Bellow

Bellow may refer to:

Read more about Bellow:  People, Other Uses

Other articles related to "bellow":

List Of Animal Sounds
... grunt Cats - mew, purr, meow, hiss, yowl, miaw(fr) Cattle - moo, low, bawl (calf), bellow (bull) Common Chaffinches - ow Chicks - cheep quack Chickens - cluck, cackle, bock Chinchillas - squeak Cicadas ...
Bellow - Other Uses
... Bellow (album), the second album by folk duo Spiers and Boden Bellow's Regiment of Militia, also known as the 16th New Hampshire Militia Regiment Extreme Shouting ...
Adam Bellow
... Adam Bellow is vice president/executive editor at Collins Books ... He is the son of the novelist Saul Bellow ...
Ravelstein - Literary Significance and Criticism - Interpretation
... don't easily give up a creature like Ravelstein to death." - Saul Bellow, Ravelstein Bellow asks, via inference, in Ravelstein, how one is best remembered for ... ” Bellow, in Ravelstein, reveals the crossing paths of purpose and truth in the trajectories of remembrance ... In this pattern of coming and going, Bellow seems to imply, the best recollection of a man is a complete depiction of complication and chance painted ...
Saul Bellow Bibliography - Non-Fiction
... Title Year Notes To Jerusalem and Back 1976 Account of Bellow's 1975 visit to Israel It All Adds Up From the Dim Past to the Uncertain Future 1994 Collection of essays, lectures, and articles ...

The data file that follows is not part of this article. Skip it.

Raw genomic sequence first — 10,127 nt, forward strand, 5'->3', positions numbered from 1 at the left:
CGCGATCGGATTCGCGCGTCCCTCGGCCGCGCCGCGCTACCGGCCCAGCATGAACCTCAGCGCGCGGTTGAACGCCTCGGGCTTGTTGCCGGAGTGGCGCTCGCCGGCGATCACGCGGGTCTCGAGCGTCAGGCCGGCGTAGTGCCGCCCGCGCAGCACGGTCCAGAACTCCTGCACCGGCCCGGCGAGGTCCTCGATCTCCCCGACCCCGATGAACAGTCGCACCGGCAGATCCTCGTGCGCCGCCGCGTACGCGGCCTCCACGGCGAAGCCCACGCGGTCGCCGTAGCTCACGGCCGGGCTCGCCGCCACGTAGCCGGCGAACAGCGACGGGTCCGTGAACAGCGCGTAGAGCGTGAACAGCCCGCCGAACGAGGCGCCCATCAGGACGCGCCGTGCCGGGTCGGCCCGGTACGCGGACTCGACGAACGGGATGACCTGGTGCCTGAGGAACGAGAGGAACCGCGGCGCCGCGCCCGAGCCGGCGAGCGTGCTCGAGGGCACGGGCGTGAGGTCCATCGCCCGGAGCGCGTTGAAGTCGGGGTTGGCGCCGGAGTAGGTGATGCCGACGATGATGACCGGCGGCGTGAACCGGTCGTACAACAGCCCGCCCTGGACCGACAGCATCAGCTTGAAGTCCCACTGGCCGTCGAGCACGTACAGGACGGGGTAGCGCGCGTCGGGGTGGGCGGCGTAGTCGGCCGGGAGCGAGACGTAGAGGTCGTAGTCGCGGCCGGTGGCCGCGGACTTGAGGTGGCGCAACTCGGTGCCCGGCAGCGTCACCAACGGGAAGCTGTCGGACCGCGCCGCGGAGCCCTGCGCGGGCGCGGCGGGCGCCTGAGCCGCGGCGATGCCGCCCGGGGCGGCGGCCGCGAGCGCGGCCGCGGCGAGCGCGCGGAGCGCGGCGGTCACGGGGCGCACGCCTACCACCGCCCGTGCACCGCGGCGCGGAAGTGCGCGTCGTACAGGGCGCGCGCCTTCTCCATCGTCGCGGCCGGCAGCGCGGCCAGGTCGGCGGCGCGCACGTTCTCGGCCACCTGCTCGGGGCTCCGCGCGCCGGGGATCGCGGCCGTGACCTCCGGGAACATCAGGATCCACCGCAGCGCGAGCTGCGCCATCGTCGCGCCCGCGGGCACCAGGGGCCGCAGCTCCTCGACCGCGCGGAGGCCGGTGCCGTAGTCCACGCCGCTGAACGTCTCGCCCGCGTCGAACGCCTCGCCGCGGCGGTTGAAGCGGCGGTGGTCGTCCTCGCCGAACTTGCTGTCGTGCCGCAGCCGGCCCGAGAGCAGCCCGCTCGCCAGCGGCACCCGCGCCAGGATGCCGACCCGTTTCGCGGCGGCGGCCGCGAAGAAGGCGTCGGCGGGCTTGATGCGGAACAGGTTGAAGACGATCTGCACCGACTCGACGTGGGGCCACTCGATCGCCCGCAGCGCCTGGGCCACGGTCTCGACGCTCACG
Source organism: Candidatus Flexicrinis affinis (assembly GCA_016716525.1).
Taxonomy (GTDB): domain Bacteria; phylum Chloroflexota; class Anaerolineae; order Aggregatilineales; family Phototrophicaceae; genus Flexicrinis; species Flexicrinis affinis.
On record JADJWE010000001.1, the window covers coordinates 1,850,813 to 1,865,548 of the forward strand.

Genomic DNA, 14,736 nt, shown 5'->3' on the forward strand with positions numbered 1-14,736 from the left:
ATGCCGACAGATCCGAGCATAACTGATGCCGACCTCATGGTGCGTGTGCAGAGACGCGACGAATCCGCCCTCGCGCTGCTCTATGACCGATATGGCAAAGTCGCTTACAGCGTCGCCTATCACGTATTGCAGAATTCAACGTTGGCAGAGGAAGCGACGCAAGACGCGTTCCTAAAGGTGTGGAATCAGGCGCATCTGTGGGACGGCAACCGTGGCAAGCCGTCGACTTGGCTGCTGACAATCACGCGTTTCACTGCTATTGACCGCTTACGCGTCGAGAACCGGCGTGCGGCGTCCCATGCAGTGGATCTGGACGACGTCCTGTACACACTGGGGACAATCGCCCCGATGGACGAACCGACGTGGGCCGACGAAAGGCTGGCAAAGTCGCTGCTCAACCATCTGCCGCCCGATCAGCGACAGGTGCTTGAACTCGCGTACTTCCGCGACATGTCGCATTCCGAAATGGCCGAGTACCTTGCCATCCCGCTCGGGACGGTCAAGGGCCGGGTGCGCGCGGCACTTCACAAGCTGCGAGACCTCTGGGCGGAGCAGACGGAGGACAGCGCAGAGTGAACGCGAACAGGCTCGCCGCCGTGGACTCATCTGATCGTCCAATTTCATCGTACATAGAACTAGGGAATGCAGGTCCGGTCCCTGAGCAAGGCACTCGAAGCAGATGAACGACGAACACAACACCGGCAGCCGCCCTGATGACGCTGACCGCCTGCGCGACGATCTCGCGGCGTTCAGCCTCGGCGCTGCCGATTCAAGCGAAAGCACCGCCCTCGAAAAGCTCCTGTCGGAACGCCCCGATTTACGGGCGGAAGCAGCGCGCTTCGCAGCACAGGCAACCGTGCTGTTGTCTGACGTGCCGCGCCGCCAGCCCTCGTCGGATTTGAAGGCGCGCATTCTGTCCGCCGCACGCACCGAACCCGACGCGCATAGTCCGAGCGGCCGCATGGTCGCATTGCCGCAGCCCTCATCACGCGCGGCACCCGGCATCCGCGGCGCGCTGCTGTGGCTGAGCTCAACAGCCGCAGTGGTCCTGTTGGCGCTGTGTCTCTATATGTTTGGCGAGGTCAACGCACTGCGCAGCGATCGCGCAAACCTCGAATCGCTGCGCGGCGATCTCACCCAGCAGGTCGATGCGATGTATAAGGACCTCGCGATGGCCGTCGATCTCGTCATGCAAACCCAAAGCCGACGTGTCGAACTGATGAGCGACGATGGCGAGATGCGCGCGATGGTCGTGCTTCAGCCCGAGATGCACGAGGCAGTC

Famous quotes containing the word bellow:

    As for types like my own, obscurely motivated by the conviction that our existence was worthless if we didn’t make a turning point of it, we were assigned to the humanities, to poetry, philosophy, painting—the nursery games of humankind, which had to be left behind when the age of science began. The humanities would be called upon to choose a wallpaper for the crypt, as the end drew near.
    —Saul Bellow (b. 1915)

    We are all such accidents. We do not make up history and culture. We simply appear, not by our own choice. We make what we can of our condition with the means available. We must accept the mixture as we find it—the impurity of it, the tragedy of it, the hope of it.
    —Saul Bellow (b. 1915)

    In the greatest confusion there is still an open channel to the soul. It may be difficult to find because by midlife it is overgrown, and some of the wildest thickets that surround it grow out of what we describe as our education. But the channel is always there, and it is our business to keep it open, to have access to the deepest part of ourselves.
    —Saul Bellow (b. 1915)